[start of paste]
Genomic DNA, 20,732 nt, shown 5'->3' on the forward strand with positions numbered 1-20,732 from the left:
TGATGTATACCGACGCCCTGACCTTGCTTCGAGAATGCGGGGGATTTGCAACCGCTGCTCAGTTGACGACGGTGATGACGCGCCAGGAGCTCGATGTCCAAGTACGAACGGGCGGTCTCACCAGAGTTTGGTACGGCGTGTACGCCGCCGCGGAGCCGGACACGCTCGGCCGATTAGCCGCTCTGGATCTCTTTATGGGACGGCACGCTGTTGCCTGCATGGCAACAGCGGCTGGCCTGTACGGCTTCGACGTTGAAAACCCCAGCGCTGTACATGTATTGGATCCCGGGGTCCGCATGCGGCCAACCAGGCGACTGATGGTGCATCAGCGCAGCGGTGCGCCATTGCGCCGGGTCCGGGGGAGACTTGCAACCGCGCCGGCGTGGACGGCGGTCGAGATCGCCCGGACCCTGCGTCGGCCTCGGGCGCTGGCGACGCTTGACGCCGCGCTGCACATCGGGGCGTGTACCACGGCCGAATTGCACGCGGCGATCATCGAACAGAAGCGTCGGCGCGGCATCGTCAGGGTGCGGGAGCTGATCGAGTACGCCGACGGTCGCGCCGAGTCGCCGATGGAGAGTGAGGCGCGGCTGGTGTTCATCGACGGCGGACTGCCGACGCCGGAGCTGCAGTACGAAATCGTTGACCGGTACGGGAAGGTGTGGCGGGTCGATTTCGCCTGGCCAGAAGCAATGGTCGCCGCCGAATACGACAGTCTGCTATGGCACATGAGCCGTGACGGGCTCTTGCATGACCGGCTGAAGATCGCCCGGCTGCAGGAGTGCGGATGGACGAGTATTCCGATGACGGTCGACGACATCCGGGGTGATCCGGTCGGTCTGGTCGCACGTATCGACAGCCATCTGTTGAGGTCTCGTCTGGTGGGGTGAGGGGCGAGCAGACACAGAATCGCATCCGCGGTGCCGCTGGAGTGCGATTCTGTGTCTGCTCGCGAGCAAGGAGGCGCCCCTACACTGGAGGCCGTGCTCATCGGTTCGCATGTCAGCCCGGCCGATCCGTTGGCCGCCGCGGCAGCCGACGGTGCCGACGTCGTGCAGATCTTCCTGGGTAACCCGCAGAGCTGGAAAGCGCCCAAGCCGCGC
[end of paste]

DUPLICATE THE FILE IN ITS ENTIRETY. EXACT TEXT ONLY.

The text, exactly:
Genomic DNA, 20,732 nt, shown 5'->3' on the forward strand with positions numbered 1-20,732 from the left:
TGATGTATACCGACGCCCTGACCTTGCTTCGAGAATGCGGGGGATTTGCAACCGCTGCTCAGTTGACGACGGTGATGACGCGCCAGGAGCTCGATGTCCAAGTACGAACGGGCGGTCTCACCAGAGTTTGGTACGGCGTGTACGCCGCCGCGGAGCCGGACACGCTCGGCCGATTAGCCGCTCTGGATCTCTTTATGGGACGGCACGCTGTTGCCTGCATGGCAACAGCGGCTGGCCTGTACGGCTTCGACGTTGAAAACCCCAGCGCTGTACATGTATTGGATCCCGGGGTCCGCATGCGGCCAACCAGGCGACTGATGGTGCATCAGCGCAGCGGTGCGCCATTGCGCCGGGTCCGGGGGAGACTTGCAACCGCGCCGGCGTGGACGGCGGTCGAGATCGCCCGGACCCTGCGTCGGCCTCGGGCGCTGGCGACGCTTGACGCCGCGCTGCACATCGGGGCGTGTACCACGGCCGAATTGCACGCGGCGATCATCGAACAGAAGCGTCGGCGCGGCATCGTCAGGGTGCGGGAGCTGATCGAGTACGCCGACGGTCGCGCCGAGTCGCCGATGGAGAGTGAGGCGCGGCTGGTGTTCATCGACGGCGGACTGCCGACGCCGGAGCTGCAGTACGAAATCGTTGACCGGTACGGGAAGGTGTGGCGGGTCGATTTCGCCTGGCCAGAAGCAATGGTCGCCGCCGAATACGACAGTCTGCTATGGCACATGAGCCGTGACGGGCTCTTGCATGACCGGCTGAAGATCGCCCGGCTGCAGGAGTGCGGATGGACGAGTATTCCGATGACGGTCGACGACATCCGGGGTGATCCGGTCGGTCTGGTCGCACGTATCGACAGCCATCTGTTGAGGTCTCGTCTGGTGGGGTGAGGGGCGAGCAGACACAGAATCGCATCCGCGGTGCCGCTGGAGTGCGATTCTGTGTCTGCTCGCGAGCAAGGAGGCGCCCCTACACTGGAGGCCGTGCTCATCGGTTCGCATGTCAGCCCGGCCGATCCGTTGGCCGCCGCGGCAGCCGACGGTGCCGACGTCGTGCAGATCTTCCTGGGTAACCCGCAGAGCTGGAAAGCGCCCAAGCCGCGC